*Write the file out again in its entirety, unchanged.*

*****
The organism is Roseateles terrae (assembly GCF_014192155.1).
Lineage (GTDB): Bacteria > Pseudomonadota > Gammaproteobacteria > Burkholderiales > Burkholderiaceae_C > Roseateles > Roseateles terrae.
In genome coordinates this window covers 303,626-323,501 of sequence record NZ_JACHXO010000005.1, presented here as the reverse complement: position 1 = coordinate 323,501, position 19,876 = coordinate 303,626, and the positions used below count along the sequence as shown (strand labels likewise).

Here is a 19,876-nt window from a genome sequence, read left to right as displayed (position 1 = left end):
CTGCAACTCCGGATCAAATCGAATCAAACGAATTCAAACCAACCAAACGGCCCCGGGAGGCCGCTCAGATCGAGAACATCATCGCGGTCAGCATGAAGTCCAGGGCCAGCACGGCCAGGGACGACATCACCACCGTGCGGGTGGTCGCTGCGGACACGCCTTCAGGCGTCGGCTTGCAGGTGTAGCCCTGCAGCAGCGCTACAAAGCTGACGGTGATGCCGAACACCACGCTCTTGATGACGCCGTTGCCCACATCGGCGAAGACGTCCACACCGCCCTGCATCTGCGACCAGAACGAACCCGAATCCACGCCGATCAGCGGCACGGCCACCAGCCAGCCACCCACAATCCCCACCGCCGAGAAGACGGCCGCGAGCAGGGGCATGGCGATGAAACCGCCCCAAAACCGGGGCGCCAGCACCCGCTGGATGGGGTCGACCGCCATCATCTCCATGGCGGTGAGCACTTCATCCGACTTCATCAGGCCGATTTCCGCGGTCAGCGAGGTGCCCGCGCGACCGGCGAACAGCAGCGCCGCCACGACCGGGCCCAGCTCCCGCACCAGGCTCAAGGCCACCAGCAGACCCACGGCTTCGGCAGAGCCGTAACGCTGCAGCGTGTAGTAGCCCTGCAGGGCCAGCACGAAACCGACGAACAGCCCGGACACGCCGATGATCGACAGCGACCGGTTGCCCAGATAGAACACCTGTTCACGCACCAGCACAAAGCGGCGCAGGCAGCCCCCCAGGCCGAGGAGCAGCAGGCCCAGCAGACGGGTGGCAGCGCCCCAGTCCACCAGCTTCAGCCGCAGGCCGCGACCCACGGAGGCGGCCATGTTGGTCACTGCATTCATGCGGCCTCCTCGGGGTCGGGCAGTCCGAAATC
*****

The organism is Roseateles terrae (assembly GCF_014192155.1).
Lineage (GTDB): Bacteria > Pseudomonadota > Gammaproteobacteria > Burkholderiales > Burkholderiaceae_C > Roseateles > Roseateles terrae.
In genome coordinates this window covers 303,626-323,501 of sequence record NZ_JACHXO010000005.1, presented here as the reverse complement: position 1 = coordinate 323,501, position 19,876 = coordinate 303,626, and the positions used below count along the sequence as shown (strand labels likewise).

Here is a 19,876-nt window from a genome sequence, read left to right as displayed (position 1 = left end):
CTGCAACTCCGGATCAAATCGAATCAAACGAATTCAAACCAACCAAACGGCCCCGGGAGGCCGCTCAGATCGAGAACATCATCGCGGTCAGCATGAAGTCCAGGGCCAGCACGGCCAGGGACGACATCACCACCGTGCGGGTGGTCGCTGCGGACACGCCTTCAGGCGTCGGCTTGCAGGTGTAGCCCTGCAGCAGCGCTACAAAGCTGACGGTGATGCCGAACACCACGCTCTTGATGACGCCGTTGCCCACATCGGCGAAGACGTCCACACCGCCCTGCATCTGCGACCAGAACGAACCCGAATCCACGCCGATCAGCGGCACGGCCACCAGCCAGCCACCCACAATCCCCACCGCCGAGAAGACGGCCGCGAGCAGGGGCATGGCGATGAAACCGCCCCAAAACCGGGGCGCCAGCACCCGCTGGATGGGGTCGACCGCCATCATCTCCATGGCGGTGAGCACTTCATCCGACTTCATCAGGCCGATTTCCGCGGTCAGCGAGGTGCCCGCGCGACCGGCGAACAGCAGCGCCGCCACGACCGGGCCCAGCTCCCGCACCAGGCTCAAGGCCACCAGCAGACCCACGGCTTCGGCAGAGCCGTAACGCTGCAGCGTGTAGTAGCCCTGCAGGGCCAGCACGAAACCGACGAACAGCCCGGACACGCCGATGATCGACAGCGACCGGTTGCCCAGATAGAACACCTGTTCACGCACCAGCACAAAGCGGCGCAGGCAGCCCCCCAGGCCGAGGAGCAGCAGGCCCAGCAGACGGGTGGCAGCGCCCCAGTCCACCAGCTTCAGCCGCAGGCCGCGACCCACGGAGGCGGCCATGTTGGTCACTGCATTCATGCGGCCTCCTCGGGGTCGGGCAGTCCGAAATC